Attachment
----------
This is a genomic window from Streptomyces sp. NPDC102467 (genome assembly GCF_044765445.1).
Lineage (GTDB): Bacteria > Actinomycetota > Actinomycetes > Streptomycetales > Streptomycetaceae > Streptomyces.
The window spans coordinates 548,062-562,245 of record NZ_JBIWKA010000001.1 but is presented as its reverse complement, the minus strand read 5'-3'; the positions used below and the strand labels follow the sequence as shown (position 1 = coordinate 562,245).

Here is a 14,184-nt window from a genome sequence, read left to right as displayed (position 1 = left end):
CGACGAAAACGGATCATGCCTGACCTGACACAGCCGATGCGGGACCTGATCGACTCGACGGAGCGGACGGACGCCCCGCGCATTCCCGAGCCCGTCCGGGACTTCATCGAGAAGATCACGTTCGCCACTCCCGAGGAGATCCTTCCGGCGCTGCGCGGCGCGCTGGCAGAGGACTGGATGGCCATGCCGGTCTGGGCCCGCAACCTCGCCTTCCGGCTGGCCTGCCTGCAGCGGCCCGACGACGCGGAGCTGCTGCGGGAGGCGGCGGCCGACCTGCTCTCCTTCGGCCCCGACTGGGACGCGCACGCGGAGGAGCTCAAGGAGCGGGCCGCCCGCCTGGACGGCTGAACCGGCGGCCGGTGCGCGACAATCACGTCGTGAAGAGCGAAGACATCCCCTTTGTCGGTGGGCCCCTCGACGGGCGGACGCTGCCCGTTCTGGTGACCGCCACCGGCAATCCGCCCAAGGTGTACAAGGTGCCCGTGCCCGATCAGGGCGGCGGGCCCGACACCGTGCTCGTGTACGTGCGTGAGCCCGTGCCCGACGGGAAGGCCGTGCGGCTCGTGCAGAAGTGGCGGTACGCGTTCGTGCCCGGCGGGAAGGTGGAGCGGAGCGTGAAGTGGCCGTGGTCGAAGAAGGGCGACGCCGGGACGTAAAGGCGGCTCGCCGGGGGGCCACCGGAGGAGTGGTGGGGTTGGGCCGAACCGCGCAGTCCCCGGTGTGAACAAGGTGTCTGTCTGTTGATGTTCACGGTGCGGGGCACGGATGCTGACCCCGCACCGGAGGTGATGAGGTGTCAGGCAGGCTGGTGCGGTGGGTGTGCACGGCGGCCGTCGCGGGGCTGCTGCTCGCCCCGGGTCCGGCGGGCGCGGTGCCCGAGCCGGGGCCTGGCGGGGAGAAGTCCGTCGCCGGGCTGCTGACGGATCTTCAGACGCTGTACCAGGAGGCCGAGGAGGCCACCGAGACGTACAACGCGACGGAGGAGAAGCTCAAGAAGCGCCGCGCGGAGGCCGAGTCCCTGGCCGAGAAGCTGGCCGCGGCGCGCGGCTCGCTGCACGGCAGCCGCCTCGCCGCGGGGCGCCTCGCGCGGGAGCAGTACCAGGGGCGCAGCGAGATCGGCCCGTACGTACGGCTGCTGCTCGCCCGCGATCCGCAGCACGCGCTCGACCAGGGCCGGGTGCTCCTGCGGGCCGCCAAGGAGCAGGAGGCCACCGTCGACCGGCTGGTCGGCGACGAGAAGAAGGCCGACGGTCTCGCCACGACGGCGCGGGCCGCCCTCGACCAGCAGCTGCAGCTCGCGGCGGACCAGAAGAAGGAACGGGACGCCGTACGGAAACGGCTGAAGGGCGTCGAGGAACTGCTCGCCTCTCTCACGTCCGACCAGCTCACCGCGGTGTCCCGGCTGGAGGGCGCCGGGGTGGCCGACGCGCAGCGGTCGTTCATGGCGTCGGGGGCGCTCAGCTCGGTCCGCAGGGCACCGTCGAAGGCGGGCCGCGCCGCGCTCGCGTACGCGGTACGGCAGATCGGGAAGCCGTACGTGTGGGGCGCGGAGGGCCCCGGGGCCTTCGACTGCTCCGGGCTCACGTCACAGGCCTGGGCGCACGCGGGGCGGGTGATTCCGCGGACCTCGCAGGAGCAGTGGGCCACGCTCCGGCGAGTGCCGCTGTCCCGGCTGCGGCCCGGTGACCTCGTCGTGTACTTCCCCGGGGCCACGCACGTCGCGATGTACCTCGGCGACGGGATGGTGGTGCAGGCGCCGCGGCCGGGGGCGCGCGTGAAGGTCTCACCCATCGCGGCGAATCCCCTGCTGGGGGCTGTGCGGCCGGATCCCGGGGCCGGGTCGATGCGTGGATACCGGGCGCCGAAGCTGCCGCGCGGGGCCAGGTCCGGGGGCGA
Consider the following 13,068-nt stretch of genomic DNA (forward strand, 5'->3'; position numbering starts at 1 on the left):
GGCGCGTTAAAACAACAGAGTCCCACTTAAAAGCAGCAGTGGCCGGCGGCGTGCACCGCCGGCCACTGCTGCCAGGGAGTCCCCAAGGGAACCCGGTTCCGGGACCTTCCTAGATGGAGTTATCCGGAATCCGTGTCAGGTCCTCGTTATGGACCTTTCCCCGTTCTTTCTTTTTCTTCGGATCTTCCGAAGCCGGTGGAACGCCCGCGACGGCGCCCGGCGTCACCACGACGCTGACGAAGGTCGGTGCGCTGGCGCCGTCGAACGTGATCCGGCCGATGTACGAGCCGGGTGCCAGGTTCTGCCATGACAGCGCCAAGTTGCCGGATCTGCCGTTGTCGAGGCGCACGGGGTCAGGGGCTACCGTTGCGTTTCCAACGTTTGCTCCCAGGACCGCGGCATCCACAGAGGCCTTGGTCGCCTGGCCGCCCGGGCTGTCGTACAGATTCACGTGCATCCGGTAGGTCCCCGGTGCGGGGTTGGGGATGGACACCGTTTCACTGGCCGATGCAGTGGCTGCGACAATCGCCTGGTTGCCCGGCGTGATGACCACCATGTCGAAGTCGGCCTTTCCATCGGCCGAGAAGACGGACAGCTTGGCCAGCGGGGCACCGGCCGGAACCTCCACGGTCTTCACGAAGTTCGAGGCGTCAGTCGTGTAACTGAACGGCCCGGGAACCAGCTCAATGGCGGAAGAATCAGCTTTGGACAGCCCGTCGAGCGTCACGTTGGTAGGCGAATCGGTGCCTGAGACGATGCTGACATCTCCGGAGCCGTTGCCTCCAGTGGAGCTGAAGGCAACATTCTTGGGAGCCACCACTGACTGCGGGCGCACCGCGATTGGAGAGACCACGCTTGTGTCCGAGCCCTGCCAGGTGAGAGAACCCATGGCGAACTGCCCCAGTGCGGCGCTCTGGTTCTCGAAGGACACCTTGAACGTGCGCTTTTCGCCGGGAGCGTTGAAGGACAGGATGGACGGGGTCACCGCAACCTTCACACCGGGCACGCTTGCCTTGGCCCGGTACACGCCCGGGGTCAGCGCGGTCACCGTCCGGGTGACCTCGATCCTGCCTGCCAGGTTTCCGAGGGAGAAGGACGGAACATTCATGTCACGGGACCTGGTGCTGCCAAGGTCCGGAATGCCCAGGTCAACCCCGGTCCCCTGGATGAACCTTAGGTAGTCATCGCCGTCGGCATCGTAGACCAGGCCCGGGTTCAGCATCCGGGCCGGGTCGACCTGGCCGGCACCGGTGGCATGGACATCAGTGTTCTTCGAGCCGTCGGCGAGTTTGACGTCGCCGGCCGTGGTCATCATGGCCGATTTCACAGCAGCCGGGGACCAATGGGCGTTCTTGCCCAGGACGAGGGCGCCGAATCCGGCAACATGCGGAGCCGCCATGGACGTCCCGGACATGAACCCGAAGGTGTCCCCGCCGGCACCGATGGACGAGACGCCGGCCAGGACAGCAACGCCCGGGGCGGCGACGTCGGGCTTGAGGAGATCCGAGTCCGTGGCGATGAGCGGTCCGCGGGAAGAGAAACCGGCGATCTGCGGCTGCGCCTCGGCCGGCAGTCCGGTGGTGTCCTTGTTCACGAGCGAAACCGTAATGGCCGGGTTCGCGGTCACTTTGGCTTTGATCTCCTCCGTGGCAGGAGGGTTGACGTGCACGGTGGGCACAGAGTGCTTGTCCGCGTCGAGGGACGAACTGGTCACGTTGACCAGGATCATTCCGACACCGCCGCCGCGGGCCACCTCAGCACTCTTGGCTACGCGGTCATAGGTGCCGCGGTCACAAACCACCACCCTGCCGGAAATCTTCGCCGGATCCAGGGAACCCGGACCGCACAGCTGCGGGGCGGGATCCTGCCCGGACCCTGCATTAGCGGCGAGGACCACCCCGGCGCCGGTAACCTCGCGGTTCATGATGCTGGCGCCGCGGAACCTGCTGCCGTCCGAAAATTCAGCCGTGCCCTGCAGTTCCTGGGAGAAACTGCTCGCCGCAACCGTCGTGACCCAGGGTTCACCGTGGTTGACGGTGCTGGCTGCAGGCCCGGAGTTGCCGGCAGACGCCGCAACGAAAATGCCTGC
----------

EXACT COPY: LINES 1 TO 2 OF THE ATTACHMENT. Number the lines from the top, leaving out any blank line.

This is a genomic window from Streptomyces sp. NPDC102467 (genome assembly GCF_044765445.1).
Lineage (GTDB): Bacteria > Actinomycetota > Actinomycetes > Streptomycetales > Streptomycetaceae > Streptomyces.